The Massachusetts Institute of Technology (MIT) will launch a new bionics center made possible by a $24 million gift from philanthropist Lisa Yang. The interdisciplinary research center, the K. Lisa Yang Center for Bionics, aims to mitigate disability through technologies that marry human physiology with electromechanics.
Biologic design cues are being used to create revolutionary technologies that restore the function of bodies affected by injury, aging, or disease—from prosthetic limbs that effortlessly navigate tricky terrain to digital nervous systems that move the body after a spinal cord injury.
With the establishment of the center, MIT will advance the development and deployment of enabling technologies that communicate directly with the nervous system to mitigate a broad range of disabilities. The center’s scientists, clinicians, and engineers will work together to create, test, and disseminate bionic technologies that integrate with both the body and mind.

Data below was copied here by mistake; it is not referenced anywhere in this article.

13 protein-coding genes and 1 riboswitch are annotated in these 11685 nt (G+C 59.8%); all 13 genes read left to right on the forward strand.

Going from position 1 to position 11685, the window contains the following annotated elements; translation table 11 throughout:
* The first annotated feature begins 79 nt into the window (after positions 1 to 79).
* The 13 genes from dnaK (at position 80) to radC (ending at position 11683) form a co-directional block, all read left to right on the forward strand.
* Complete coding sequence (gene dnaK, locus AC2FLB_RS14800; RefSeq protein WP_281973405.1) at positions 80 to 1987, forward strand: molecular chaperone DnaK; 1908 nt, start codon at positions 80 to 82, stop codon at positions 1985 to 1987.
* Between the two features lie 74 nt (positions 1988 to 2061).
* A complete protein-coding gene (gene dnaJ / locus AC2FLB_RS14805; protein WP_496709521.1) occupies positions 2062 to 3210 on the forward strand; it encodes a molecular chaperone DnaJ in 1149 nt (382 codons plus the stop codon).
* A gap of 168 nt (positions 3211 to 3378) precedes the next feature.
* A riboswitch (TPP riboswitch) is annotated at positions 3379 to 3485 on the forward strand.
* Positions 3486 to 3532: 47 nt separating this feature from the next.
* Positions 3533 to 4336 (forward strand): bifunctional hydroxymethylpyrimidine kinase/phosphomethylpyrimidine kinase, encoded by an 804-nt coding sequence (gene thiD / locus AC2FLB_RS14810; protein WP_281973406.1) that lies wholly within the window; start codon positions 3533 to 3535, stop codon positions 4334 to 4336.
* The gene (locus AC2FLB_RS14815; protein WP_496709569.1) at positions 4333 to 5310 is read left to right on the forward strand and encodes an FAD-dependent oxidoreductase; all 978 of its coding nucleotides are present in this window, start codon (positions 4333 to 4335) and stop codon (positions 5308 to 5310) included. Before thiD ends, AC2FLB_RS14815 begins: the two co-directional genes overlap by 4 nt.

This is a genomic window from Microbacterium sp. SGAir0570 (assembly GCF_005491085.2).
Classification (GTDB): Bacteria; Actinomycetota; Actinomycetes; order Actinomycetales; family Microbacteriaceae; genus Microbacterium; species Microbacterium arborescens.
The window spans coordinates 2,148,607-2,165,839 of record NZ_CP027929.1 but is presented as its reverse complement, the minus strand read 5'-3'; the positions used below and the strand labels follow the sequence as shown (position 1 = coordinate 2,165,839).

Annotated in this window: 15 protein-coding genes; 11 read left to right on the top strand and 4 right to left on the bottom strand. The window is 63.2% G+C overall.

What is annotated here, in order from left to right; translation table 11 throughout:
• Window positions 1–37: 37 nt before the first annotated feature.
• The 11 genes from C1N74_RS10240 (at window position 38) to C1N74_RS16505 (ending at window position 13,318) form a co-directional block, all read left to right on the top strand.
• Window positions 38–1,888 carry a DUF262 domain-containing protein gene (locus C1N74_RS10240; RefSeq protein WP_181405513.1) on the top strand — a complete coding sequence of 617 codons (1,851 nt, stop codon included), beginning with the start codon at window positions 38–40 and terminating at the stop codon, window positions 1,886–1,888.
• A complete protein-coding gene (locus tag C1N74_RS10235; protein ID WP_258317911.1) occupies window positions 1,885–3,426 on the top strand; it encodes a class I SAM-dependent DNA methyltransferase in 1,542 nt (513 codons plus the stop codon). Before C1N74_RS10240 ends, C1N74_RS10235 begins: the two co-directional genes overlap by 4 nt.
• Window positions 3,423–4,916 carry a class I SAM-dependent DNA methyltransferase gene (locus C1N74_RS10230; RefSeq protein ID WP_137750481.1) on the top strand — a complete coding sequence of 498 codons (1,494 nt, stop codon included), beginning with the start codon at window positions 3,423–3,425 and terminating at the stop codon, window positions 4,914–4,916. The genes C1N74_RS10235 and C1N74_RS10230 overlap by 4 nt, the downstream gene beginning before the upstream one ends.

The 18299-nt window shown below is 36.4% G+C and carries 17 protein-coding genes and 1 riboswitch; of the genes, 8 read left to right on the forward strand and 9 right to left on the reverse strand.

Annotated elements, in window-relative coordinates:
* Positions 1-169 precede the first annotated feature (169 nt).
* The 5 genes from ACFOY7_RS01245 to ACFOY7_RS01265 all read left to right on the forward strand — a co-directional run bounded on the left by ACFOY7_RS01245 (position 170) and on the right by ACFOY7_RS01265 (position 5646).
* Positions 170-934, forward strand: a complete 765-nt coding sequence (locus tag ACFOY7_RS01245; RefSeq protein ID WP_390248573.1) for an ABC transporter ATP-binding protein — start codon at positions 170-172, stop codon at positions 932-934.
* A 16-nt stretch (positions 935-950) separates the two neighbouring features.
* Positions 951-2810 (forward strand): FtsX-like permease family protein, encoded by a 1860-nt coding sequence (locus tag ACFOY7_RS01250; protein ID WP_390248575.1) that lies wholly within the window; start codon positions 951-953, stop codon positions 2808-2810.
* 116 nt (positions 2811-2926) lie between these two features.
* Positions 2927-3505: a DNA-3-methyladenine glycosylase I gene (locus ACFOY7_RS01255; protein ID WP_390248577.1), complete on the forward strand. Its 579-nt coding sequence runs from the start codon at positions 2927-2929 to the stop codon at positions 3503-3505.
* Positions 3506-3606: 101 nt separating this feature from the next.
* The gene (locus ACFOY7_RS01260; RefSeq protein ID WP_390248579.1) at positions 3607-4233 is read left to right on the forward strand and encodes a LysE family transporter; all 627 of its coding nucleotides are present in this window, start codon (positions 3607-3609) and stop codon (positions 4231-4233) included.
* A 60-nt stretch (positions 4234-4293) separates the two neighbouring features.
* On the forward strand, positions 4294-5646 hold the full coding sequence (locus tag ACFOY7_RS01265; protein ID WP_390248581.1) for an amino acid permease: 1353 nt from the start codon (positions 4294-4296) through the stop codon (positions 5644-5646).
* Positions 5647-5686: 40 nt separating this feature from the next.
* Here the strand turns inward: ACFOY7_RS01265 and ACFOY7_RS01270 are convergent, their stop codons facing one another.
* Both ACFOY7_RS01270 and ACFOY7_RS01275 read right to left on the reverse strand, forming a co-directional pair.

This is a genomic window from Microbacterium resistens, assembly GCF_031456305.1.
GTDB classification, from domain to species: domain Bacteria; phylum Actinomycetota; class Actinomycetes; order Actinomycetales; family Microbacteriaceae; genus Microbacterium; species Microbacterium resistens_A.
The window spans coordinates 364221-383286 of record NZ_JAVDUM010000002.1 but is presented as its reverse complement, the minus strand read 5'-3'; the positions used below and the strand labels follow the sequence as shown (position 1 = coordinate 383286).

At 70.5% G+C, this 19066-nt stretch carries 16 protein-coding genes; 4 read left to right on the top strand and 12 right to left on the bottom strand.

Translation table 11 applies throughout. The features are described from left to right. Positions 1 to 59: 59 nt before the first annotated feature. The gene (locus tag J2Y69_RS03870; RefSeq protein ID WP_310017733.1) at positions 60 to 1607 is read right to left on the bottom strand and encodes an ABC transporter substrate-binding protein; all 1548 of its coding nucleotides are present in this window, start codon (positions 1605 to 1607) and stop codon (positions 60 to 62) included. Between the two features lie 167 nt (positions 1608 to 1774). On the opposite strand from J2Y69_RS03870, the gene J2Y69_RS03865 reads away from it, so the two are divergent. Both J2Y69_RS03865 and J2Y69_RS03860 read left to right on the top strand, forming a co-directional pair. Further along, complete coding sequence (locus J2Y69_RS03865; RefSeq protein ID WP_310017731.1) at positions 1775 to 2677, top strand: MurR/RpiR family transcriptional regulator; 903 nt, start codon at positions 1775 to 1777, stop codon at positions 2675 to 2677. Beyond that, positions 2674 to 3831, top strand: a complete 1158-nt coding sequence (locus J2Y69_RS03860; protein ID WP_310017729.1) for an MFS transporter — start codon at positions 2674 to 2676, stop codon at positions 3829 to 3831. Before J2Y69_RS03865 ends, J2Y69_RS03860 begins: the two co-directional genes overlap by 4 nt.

“The K. Lisa Yang Center for Bionics will provide a dynamic hub for scientists, engineers, and designers across MIT to work together on revolutionary answers to the challenges of disability,” said L. Rafael Reif, MIT’s president.
To develop prosthetic limbs that move as the brain commands or optical devices that bypass an injured spinal cord to stimulate muscles, bionic developers must integrate knowledge from a diverse array of fields—from robotics and artificial intelligence to surgery, biomechanics, and design.
The center will be led by Hugh Herr, PhD, a professor of media arts and sciences at MIT’s Media Lab, and Ed Boyden, PhD, the Y. Eva Tan Professor of Neurotechnology, a professor of biological engineering, brain and cognitive sciences, and media arts and sciences, and an investigator at MIT’s McGovern Institute and the Howard Hughes Medical Institute.
Herr, who has bilateral transtibial amputations, is a pioneer in the development of bionic limbs to improve mobility for those with physical disabilities. “The world profoundly needs relief from the disabilities imposed by today’s nonexistent or broken technologies. We must continually strive towards a technological future in which disability is no longer a common life experience,” Herr said.
One of the research center’s priorities during the first four years is to focus on bionic limb reconstruction to restore natural, brain-controlled movements as well as the sensation of touch and proprioception from bionic limbs.
Editor’s note: This story was adapted from materials provided by MIT.